By now, logistic regression is the most common traditional statistical algorithm to identify risk factors, while it has limitation in handling nonlinear data.[15],[27] In contrast to that, machine learning has advantages in handling nonlinear data and processing big data.[28] The decision tree model also has advantages of visualization, clinical practicality, and easy to interpret. Hence, the machine learning model is expected to be more effective than the logistic regression model in predicting the prognosis.[15] In addition, using kinds of machine learning methods, such as support vector machine, random forest, could help get more comprehensive analysis results. While in this study, the performance of decision tree model was not satisfied. The AUC was inferior for decision tree model in the validation dataset. The probable reasons could be the following. First, the sample size of this study was small, which could not exploit the advantages of machine learning to the full. However, to the best of our knowledge, no more public data includes advanced NSCLC patients treated with ICIs and related clinical data, such as PD-L1, TMB, and TNB expression. Because of the limited data resource, the analysis in this study is of great scientific significance and provides a novel predictive model biomarker for NSCLC and immunotherapy. Second, the variables used in this study are limited. Some significant clinical features related to the efficacy of ICI therapy in previous literature were not included in this study, such as Eastern Cooperative Oncology Group performance status (PS score) and body mass index.[29],[30] All these limitations should be addressed in further study to obtain a better machine learning model to predict the efficacy outcome and guide the clinical practice.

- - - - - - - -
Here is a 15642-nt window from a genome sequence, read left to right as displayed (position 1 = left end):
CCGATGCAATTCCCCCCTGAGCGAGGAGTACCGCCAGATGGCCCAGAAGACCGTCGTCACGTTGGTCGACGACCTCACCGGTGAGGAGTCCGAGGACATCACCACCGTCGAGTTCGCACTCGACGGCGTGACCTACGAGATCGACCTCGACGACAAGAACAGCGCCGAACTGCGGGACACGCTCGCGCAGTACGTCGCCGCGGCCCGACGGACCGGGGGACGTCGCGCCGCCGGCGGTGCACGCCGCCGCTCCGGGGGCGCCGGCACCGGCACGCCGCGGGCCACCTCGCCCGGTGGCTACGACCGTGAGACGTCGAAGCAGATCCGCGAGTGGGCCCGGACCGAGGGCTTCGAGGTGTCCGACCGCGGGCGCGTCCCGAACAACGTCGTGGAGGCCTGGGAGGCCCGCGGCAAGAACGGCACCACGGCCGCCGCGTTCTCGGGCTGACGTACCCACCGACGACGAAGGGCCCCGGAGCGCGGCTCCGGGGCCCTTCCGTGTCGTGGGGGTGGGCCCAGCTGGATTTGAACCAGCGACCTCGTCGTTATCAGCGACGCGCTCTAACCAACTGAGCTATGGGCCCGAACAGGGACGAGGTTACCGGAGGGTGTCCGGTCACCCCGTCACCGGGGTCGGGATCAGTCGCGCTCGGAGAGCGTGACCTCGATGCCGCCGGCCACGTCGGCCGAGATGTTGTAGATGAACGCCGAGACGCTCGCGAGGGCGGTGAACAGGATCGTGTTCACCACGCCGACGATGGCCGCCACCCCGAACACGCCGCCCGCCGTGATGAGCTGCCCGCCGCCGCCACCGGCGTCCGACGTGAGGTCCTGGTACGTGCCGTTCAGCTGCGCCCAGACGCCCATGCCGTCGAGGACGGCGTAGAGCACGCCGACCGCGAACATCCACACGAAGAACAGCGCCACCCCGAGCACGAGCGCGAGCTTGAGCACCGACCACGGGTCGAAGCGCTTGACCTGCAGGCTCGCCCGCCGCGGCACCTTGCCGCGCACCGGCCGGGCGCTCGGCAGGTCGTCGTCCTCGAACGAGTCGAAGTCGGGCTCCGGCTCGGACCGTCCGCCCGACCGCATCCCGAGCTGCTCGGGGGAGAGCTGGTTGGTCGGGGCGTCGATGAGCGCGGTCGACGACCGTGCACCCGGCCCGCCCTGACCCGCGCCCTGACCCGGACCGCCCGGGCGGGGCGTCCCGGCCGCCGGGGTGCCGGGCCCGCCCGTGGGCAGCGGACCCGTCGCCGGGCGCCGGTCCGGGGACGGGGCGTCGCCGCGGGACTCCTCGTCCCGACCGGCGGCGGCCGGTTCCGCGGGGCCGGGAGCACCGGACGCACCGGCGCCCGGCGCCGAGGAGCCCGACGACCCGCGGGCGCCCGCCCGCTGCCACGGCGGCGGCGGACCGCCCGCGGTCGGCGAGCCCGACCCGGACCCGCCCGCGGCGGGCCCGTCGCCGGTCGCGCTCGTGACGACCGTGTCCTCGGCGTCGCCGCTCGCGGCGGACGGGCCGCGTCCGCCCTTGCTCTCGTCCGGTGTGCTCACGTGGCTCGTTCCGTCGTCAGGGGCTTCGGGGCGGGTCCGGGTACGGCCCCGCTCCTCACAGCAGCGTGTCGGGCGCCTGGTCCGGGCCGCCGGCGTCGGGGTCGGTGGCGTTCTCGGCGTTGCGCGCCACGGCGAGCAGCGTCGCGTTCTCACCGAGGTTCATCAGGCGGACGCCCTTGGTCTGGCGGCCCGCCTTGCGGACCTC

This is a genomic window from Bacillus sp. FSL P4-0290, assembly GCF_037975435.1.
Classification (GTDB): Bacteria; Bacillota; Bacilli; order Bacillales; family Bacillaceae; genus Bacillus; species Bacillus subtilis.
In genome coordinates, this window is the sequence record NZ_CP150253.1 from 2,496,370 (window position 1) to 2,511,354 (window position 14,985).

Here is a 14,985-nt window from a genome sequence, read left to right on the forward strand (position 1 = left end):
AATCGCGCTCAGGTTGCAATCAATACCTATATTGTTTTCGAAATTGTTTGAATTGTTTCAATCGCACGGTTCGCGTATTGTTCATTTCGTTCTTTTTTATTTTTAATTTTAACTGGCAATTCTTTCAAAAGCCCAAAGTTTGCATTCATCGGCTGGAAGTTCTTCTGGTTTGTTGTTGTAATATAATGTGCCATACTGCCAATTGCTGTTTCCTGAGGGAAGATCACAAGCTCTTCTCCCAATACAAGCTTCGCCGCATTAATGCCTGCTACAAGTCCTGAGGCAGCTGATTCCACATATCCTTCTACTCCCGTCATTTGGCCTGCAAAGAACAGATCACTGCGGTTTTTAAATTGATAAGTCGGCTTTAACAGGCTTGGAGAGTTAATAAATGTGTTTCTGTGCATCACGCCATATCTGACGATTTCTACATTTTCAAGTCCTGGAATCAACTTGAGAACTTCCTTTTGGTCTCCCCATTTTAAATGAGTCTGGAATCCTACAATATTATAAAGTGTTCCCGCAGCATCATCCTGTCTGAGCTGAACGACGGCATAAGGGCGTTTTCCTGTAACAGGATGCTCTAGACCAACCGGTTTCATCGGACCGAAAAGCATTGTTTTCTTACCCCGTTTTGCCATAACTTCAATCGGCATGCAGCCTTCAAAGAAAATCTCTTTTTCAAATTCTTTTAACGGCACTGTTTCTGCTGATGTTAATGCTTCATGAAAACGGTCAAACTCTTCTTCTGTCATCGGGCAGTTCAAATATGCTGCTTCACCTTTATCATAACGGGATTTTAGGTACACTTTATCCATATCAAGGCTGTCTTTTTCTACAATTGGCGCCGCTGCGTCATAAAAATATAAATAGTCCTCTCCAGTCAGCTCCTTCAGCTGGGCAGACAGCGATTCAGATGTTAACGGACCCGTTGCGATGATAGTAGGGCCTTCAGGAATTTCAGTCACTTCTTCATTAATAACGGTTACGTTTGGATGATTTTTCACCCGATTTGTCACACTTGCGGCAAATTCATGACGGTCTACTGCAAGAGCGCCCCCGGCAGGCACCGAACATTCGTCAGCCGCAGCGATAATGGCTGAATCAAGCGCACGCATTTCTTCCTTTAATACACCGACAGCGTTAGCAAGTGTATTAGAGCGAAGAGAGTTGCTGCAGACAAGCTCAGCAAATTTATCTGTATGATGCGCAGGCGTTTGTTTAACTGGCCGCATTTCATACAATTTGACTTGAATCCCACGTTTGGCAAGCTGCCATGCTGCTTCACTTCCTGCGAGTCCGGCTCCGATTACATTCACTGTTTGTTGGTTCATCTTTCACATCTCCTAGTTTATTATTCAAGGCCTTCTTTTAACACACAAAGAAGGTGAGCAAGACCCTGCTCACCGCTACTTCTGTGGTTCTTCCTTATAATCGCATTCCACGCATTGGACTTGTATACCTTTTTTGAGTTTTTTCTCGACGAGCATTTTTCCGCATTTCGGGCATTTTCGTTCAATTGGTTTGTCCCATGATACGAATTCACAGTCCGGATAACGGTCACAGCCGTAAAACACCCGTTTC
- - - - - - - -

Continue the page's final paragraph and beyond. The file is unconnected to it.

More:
Conclusion Top


This study developed two models for predicting objective response in NSCLC patients treated with ICIs. Although the machine learning model has advantages of visualization, clinical practicality, and easy to interpret, the performance of this model was dismal. Its predictive ability was inferior to the logistic regression model.

Financial support and sponsorship

This study was supported by the National Natural Science Foundation of China (81773245, 81972858, 82172670), the Technology Innovation and Application Development Project of Chongqing (cstccxljrc201910), and the Cultivation Program for Clinical Research Talents of Army Medical University (2018XLC1010).

Conflicts of interest

Jianguo Sun is an Associate Editor of the journal. The article was subject to the journal's standard procedures, with peer review handled independently of this editor and his research groups.